Moreover, the stewardship failed to make significant progress in regulating parenteral antibiotic use, though significant decline were found in oral antibiotic use. Contrast with our findings, Hersh AL et al. [47] found a decline in parenteral antibiotic use after implementing an outpatient parenteral antibiotic therapy (OPAT) stewardship program, which may attribute to the more targeted stewardship specific to parenteral antibiotics. The overuse of injections has become common concerns in many LMICs and may result in unexpected outcomes [48]. However, a wide belief still existed in many cultures that injection is a quite powerful method for health, driving patients preferring injections to oral medicines [49]. Not only that, physicians are more likely to prescribe injections to satisfy patients’ demands and earn a higher salary due to their higher prices [49].

Policy implications

It is a well-known fact that the overuse of antibiotics is increasingly regarded as a main pressure driving resistance, resulting in a cost to human lives and healthcare resources [1, 2]. Restrictive-prescribing stewardship successfully regulated the excessive use of antibiotics overall. However, regarding the use of combinations of penicillins with ß-lactamase inhibitors, the third and fourth-generation cephalosporins, fluoroquinolones and parenteral antibiotics, a stronger and more targeted antibiotic stewardship involving multidisciplinary approaches is needed. Future stewardship focusing on targeted antibiotics especially the use of broad-spectrum antibiotics and parenteral antibiotics, combined with multi-faceted ongoing interventions are warranted to achieve sustainable improvement.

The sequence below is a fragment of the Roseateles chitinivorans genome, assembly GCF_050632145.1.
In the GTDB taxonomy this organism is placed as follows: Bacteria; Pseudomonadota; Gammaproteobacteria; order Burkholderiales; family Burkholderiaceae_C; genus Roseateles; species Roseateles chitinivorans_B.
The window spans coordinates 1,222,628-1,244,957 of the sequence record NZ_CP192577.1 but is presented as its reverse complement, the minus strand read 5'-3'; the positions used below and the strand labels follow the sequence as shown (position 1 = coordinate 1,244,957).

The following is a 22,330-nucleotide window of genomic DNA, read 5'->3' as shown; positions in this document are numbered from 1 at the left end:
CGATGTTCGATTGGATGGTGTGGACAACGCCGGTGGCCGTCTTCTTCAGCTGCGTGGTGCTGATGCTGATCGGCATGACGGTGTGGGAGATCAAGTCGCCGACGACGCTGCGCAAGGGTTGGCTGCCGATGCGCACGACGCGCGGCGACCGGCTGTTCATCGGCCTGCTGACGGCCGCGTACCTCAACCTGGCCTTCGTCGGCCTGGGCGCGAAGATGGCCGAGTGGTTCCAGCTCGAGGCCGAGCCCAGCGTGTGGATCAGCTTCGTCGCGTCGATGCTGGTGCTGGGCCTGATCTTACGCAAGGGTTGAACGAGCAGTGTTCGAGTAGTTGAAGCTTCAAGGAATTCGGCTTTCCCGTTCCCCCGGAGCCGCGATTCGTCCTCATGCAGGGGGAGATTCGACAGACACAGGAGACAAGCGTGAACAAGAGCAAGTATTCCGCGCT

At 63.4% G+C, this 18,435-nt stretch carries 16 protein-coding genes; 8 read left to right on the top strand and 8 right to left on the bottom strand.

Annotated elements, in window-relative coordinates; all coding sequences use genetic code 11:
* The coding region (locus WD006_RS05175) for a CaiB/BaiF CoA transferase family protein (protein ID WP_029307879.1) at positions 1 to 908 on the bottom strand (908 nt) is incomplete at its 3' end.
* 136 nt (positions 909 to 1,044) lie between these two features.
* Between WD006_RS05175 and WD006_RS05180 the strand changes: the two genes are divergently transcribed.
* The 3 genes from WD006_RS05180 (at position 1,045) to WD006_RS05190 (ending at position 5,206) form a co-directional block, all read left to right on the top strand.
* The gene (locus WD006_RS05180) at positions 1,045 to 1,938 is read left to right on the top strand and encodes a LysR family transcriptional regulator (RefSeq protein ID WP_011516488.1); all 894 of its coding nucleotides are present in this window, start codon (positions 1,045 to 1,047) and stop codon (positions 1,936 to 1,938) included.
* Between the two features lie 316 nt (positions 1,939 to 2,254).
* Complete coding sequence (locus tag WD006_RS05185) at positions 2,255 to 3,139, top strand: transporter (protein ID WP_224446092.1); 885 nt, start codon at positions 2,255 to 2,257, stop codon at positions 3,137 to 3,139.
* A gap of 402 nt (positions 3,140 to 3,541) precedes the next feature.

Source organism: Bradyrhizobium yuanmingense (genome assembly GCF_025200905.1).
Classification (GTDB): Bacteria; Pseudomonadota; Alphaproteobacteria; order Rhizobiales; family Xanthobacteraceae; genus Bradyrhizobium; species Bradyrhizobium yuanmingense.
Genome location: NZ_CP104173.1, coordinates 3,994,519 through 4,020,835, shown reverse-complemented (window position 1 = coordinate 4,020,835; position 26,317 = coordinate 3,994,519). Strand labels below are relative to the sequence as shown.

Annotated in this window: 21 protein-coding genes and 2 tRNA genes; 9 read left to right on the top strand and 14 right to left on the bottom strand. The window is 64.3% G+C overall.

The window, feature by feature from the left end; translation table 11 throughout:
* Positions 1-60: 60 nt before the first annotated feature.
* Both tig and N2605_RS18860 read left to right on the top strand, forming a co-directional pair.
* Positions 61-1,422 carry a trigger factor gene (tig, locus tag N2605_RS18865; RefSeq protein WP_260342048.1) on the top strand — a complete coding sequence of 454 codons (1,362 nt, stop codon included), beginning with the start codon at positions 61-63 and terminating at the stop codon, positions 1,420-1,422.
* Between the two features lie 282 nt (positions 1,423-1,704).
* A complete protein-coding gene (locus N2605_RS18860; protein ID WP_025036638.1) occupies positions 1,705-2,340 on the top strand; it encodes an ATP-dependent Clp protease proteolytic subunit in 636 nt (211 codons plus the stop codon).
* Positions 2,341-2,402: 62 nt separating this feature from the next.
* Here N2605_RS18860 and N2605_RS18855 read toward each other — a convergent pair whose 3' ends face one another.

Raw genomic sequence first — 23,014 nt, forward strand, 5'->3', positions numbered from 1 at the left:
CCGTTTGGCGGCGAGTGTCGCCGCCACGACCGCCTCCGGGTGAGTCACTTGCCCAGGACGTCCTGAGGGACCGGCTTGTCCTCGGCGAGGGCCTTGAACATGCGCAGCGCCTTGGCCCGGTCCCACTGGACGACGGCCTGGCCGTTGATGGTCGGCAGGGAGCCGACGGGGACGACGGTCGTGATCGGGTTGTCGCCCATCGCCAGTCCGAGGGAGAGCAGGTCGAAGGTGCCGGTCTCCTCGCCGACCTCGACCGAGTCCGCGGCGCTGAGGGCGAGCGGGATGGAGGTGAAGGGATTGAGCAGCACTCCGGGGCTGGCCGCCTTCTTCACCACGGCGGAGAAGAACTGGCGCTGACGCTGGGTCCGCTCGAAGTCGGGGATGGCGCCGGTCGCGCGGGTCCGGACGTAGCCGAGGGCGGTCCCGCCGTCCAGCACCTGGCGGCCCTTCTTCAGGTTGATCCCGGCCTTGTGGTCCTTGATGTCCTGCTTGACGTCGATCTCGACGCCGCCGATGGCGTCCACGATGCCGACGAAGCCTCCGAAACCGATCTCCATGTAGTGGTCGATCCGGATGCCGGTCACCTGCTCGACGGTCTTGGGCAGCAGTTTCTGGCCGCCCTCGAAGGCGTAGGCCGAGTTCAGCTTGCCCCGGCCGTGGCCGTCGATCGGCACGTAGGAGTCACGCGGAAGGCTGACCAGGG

Conclusion

Restrictive-prescribing stewardship in primary care achieved significant effects in reducing total antibiotic consumption, indicating a major success of the intervention to a large extent. Practice regarding the use of penicillins, cephalosporins, macrolides/lincosamides/streptogramins are getting better overall, whereas the intervention effects on combinations of penicillins with ß-lactamase inhibitors, the third and fourth-generation cephalosporins, fluoroquinolones and parenteral antibiotics were limited. Stronger regulation with a multidisciplinary approach should be strengthened to focus on the use of targeted antibiotics, especially broad-spectrum antibiotics and parenteral antibiotics. Future studies are warranted to explore the potential influencing factors of limited effects on those antibiotics and accordingly design a stronger and more targeted antibiotic stewardship strategy.

Availability of data and materials

The original data used in this study were extracted from the Hubei Medical Procurement Administrative System (HMPAS), which is a publicly available platform.

Abbreviations

ATC:

Anatomical Therapeutic Chemical classification

DID:

DDD per 1000 inhabitants per day

ESAC QIs:

Quality Indictors of European Surveillance of Antimicrobial Consumption

J01:

Antibiotics for systemic use

J01C:

Penicillins

J01D:

Cephalosporins

J01F:

Macrolides/lincosamides/streptogramins

J01M:

Quinolones

J01CE:

ß-lactamse-sentitive penicillins

J01CR:

Combinations of penicillins with ß-lactamase inhibitors

J01DD/DE:

Third and fourth generation cephalosporins